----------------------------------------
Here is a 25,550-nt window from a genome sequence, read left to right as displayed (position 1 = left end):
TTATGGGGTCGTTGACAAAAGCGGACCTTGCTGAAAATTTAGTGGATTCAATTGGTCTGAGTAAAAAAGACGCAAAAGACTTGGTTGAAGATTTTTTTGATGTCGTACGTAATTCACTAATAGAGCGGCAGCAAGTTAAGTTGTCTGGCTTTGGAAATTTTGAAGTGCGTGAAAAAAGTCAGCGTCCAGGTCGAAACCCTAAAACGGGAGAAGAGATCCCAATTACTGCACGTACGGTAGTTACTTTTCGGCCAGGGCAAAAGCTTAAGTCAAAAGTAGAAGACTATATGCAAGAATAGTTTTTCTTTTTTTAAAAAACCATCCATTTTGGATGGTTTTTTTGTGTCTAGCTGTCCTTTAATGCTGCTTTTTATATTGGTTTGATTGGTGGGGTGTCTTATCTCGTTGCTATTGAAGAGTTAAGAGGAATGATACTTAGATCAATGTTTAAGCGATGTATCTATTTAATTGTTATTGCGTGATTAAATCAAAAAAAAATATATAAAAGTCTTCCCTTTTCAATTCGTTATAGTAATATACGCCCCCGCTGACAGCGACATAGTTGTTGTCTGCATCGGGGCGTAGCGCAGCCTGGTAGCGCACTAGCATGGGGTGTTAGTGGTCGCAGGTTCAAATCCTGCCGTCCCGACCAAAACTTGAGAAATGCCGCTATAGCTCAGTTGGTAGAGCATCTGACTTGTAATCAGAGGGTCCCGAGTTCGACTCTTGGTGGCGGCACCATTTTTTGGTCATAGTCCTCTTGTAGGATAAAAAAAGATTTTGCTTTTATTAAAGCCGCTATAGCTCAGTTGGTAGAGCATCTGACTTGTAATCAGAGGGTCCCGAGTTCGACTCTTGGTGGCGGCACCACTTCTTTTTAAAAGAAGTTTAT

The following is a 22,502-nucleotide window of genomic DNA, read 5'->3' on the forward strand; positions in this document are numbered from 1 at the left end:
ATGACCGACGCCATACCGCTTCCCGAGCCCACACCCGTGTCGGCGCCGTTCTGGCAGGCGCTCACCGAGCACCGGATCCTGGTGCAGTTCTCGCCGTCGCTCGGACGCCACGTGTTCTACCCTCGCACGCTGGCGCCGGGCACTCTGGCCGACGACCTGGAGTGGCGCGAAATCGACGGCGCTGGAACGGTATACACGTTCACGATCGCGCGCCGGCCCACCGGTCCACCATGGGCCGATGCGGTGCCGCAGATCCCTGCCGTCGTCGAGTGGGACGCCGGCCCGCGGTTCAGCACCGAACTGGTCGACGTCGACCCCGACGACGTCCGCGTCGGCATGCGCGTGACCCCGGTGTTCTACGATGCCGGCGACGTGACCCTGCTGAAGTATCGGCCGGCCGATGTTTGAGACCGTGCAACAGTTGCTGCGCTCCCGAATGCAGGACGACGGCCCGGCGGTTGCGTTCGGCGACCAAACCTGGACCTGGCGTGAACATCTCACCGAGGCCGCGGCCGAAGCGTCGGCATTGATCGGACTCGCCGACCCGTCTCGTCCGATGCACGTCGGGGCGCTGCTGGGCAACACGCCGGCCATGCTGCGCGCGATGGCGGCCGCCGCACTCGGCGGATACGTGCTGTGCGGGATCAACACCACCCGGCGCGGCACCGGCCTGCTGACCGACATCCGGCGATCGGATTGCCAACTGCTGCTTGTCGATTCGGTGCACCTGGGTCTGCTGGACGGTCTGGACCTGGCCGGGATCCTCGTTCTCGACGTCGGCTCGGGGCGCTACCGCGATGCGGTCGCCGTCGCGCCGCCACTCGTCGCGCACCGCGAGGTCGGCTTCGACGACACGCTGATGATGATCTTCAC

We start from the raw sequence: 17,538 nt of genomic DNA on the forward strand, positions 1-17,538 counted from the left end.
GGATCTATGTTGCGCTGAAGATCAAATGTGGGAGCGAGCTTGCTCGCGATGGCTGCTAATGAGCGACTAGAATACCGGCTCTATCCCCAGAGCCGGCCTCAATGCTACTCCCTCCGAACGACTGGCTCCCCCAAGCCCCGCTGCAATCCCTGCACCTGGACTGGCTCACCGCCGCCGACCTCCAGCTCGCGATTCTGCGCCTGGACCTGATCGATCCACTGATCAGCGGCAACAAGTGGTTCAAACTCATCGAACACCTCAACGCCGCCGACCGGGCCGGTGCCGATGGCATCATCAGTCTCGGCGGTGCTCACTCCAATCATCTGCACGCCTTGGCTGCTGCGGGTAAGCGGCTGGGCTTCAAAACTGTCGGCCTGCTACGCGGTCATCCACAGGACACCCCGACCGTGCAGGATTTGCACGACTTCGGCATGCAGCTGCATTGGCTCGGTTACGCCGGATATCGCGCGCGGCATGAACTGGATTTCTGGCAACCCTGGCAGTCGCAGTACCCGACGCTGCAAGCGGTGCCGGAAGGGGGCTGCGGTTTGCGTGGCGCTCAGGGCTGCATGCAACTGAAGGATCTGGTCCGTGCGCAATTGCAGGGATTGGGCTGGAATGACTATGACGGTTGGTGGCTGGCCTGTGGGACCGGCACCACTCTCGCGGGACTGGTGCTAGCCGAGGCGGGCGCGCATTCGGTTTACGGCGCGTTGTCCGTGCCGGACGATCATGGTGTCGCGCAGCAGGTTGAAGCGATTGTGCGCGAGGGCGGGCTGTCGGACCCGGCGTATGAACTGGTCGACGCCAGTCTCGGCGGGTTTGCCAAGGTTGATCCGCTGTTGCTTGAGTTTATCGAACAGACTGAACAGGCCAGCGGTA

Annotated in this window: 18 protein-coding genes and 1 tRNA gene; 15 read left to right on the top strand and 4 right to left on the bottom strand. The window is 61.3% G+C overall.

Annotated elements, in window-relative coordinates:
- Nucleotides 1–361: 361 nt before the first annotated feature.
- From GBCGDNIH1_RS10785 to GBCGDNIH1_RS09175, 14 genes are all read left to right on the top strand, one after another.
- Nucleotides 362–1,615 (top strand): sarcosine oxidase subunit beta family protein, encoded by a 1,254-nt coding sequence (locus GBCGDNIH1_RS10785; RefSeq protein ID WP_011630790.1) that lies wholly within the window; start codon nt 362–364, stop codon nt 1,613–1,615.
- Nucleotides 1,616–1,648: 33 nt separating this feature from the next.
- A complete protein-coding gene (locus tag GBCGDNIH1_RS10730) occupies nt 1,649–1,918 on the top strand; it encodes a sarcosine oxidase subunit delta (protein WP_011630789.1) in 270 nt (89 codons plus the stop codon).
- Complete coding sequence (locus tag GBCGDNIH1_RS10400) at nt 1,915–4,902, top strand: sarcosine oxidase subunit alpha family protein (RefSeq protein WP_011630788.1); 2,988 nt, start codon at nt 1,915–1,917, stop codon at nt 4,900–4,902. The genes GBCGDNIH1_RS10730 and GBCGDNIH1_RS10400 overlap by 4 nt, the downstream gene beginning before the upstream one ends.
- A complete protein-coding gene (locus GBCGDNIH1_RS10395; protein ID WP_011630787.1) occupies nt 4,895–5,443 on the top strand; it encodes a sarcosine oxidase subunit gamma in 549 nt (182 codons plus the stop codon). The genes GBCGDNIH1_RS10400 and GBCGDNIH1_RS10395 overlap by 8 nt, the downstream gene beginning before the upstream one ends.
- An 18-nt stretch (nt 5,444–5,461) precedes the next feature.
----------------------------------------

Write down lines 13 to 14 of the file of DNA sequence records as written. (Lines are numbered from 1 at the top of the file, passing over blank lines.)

- A complete protein-coding gene (locus tag GBCGDNIH1_RS10730) occupies nt 1,649–1,918 on the top strand; it encodes a sarcosine oxidase subunit delta (protein WP_011630789.1) in 270 nt (89 codons plus the stop codon).
- Complete coding sequence (locus tag GBCGDNIH1_RS10400) at nt 1,915–4,902, top strand: sarcosine oxidase subunit alpha family protein (RefSeq protein WP_011630788.1); 2,988 nt, start codon at nt 1,915–1,917, stop codon at nt 4,900–4,902. The genes GBCGDNIH1_RS10730 and GBCGDNIH1_RS10400 overlap by 4 nt, the downstream gene beginning before the upstream one ends.